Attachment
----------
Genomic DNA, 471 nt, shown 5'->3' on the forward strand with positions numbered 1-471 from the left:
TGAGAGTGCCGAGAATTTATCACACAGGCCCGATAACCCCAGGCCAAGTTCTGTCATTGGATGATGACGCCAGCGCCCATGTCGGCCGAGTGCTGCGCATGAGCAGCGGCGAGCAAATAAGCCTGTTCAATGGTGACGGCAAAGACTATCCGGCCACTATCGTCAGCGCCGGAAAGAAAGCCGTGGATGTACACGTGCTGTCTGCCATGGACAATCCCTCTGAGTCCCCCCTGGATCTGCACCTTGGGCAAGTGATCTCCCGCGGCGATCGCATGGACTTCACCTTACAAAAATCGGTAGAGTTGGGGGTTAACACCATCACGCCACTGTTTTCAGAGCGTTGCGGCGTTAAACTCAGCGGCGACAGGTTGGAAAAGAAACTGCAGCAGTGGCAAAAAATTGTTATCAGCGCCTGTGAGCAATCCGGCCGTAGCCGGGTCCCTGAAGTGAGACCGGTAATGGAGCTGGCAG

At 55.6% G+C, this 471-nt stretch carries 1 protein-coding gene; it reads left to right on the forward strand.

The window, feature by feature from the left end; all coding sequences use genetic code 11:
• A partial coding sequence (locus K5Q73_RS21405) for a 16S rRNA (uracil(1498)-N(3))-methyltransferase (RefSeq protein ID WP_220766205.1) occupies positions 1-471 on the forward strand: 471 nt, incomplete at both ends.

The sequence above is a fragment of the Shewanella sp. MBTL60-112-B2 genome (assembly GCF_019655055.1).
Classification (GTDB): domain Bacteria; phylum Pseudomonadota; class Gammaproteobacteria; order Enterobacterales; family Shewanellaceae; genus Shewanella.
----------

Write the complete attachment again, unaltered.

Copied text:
Genomic DNA, 471 nt, shown 5'->3' on the forward strand with positions numbered 1-471 from the left:
TGAGAGTGCCGAGAATTTATCACACAGGCCCGATAACCCCAGGCCAAGTTCTGTCATTGGATGATGACGCCAGCGCCCATGTCGGCCGAGTGCTGCGCATGAGCAGCGGCGAGCAAATAAGCCTGTTCAATGGTGACGGCAAAGACTATCCGGCCACTATCGTCAGCGCCGGAAAGAAAGCCGTGGATGTACACGTGCTGTCTGCCATGGACAATCCCTCTGAGTCCCCCCTGGATCTGCACCTTGGGCAAGTGATCTCCCGCGGCGATCGCATGGACTTCACCTTACAAAAATCGGTAGAGTTGGGGGTTAACACCATCACGCCACTGTTTTCAGAGCGTTGCGGCGTTAAACTCAGCGGCGACAGGTTGGAAAAGAAACTGCAGCAGTGGCAAAAAATTGTTATCAGCGCCTGTGAGCAATCCGGCCGTAGCCGGGTCCCTGAAGTGAGACCGGTAATGGAGCTGGCAG

At 55.6% G+C, this 471-nt stretch carries 1 protein-coding gene; it reads left to right on the forward strand.

The window, feature by feature from the left end; all coding sequences use genetic code 11:
• A partial coding sequence (locus K5Q73_RS21405) for a 16S rRNA (uracil(1498)-N(3))-methyltransferase (RefSeq protein ID WP_220766205.1) occupies positions 1-471 on the forward strand: 471 nt, incomplete at both ends.

The sequence above is a fragment of the Shewanella sp. MBTL60-112-B2 genome (assembly GCF_019655055.1).
Classification (GTDB): domain Bacteria; phylum Pseudomonadota; class Gammaproteobacteria; order Enterobacterales; family Shewanellaceae; genus Shewanella.